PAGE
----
1. Hi Ana. Yes, you can make them without the paper. I do it all the time because I tried with the paper but they kept getting stuck and it was a mess. I use silicone muffin trays which I spray with nonstick vegetable spray before I fill them in I place it on a baking sheet which is about 3 inches high and fill it with water and bake for about 25 minutes at 300 degrees. When it is cooled off I place a plate over the tray and flip them over and give a little tap on each and they come right off then I put then in muffin paper and vola they are ready to eat.

      I hope this helps and enjoy I know my whole family loves them.

      Tanya Cabral

    2. Ana, the tarts can be very sticky, which is why my aunts use the papers. If you want to try, I’d suggest starting with very good nonstick tins that are well coated with butter and see if that helps.

  2. 5 stars
    I love the flavor! And yes, I also couldn’t decide if its a custard, pudding or a really soft macaroon. One question though, why does it seem to deflate once taken out of the oven? Is there something I can do to prevent this?

    1. So glad you liked them! The indentation in the middle is traditional; it’s how I’ve always seem them. A friend does a very clear thing and puts a dollop of raspberry coulis in them. Lovely.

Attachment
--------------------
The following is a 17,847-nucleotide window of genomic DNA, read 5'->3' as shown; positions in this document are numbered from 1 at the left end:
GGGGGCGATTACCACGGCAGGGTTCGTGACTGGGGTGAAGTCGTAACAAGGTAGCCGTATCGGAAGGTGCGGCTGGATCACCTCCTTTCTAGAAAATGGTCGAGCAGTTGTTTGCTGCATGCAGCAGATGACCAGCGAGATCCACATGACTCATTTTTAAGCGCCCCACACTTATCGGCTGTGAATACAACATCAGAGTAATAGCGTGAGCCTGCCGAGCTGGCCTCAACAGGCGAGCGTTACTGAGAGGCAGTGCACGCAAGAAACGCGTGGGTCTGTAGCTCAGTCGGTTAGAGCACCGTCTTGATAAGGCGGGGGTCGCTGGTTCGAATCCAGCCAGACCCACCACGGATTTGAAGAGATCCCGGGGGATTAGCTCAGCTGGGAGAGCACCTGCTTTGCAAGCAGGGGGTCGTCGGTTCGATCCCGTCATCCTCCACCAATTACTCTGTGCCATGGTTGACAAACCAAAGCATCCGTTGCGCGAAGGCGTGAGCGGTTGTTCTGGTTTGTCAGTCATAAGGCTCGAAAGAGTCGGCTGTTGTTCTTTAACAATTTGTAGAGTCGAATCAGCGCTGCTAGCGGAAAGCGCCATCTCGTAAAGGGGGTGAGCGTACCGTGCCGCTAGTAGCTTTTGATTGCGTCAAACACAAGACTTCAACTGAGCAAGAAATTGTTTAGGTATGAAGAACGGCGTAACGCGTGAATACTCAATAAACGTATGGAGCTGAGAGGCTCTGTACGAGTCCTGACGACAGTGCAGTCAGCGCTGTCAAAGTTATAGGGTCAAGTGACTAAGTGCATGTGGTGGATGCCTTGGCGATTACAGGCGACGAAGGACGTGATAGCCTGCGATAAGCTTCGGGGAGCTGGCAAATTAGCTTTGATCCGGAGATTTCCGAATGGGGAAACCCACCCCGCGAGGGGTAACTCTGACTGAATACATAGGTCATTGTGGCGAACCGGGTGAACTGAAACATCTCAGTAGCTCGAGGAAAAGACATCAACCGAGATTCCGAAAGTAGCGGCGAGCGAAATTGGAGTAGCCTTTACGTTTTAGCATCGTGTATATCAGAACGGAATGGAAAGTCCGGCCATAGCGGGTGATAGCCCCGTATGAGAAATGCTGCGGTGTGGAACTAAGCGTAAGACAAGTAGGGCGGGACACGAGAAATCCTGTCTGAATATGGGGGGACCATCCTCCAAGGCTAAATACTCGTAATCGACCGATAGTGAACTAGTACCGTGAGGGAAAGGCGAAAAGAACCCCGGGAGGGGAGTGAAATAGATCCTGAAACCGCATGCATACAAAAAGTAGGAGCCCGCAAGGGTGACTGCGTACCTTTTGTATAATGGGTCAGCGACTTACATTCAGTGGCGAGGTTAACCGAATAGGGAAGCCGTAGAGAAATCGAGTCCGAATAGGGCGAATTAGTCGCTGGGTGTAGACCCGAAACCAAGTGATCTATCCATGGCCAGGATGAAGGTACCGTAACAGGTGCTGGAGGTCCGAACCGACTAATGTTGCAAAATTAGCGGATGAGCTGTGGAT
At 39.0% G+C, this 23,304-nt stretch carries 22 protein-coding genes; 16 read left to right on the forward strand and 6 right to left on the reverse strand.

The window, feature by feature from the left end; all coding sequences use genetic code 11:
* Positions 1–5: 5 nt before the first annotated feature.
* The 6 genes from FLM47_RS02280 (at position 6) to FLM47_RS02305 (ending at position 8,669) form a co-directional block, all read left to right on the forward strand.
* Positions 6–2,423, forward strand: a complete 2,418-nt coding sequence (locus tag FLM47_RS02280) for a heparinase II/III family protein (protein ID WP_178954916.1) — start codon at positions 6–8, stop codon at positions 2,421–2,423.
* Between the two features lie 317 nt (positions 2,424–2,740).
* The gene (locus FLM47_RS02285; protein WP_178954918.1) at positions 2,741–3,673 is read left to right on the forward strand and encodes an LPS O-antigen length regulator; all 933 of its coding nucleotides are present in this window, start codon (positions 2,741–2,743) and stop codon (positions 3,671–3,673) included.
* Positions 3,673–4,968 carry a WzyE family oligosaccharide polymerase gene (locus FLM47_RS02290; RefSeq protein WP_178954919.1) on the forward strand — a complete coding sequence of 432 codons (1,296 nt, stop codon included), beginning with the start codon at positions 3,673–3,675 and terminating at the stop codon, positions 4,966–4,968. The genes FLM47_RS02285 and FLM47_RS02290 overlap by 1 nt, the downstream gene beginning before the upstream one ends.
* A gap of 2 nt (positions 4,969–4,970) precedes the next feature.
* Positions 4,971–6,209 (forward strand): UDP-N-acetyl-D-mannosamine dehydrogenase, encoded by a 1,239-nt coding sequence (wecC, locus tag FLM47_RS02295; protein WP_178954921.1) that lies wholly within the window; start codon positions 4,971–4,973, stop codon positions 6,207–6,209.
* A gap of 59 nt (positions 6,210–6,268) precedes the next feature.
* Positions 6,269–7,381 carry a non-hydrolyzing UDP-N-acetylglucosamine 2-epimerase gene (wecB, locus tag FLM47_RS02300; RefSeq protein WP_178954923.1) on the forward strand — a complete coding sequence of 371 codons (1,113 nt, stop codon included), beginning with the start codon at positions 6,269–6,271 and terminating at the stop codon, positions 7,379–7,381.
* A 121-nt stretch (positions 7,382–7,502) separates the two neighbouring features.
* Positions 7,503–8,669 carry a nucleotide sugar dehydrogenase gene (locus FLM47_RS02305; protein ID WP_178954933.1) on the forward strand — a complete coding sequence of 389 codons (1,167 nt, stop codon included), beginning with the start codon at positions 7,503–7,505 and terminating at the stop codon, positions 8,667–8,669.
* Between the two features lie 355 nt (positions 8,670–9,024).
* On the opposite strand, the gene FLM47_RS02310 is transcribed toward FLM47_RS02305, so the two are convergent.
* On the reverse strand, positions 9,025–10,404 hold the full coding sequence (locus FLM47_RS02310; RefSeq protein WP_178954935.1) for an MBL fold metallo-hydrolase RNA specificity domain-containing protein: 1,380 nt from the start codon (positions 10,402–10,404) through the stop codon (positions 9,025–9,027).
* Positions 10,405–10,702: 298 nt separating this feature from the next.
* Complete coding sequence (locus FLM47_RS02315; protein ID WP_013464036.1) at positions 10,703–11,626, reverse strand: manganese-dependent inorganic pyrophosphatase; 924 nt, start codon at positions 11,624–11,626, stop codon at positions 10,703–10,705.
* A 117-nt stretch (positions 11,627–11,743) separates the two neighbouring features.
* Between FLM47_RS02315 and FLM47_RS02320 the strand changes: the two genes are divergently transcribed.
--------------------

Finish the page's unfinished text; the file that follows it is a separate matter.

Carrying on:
1. Traditional in the Islands – Main landers, like myself, no jam is included! Usually those ‘twists’ are from the Islands (Azores, etc.)

  3. 5 stars
    i made this recipe and it was go good, thank you so much for doing this recipe in English. I will be making this recipe for the holidays for my family from Boston, MA.

    Thank you again,

    Chris Casko

      1. David, the ones I see at the Portuguese bakeries have a piecrust type shell and no paper, and the coconut shell is different than the custard shell.

        1. Bob, yes, there are so many different types of Portuguese tarts: bean, orange, cream, coconut, etc. This is my aunt’s version. I’m not sure if there’s no crust because she’s not adept at pastry!

      2. 5 stars
        I just wanted to get back to you and say that the tarts were sooooo good the following day. On second thought, the indentation doesn’t bother me anymore. I will try it with some contrasting fruit the next time I make another batch. Raspberries are not available here so I will try it with some fresh mangoes, which are in season this time of the year. Thanks for sharing this wonderful recipe!

Have something to say?

Then tell us. Have a picture you'd like to add to your comment? Attach it below. And as always, please take a gander at our comment policy before posting.

Rate this recipe!

Have you tried this recipe? Let us know what you think.

Upload a picture of your dish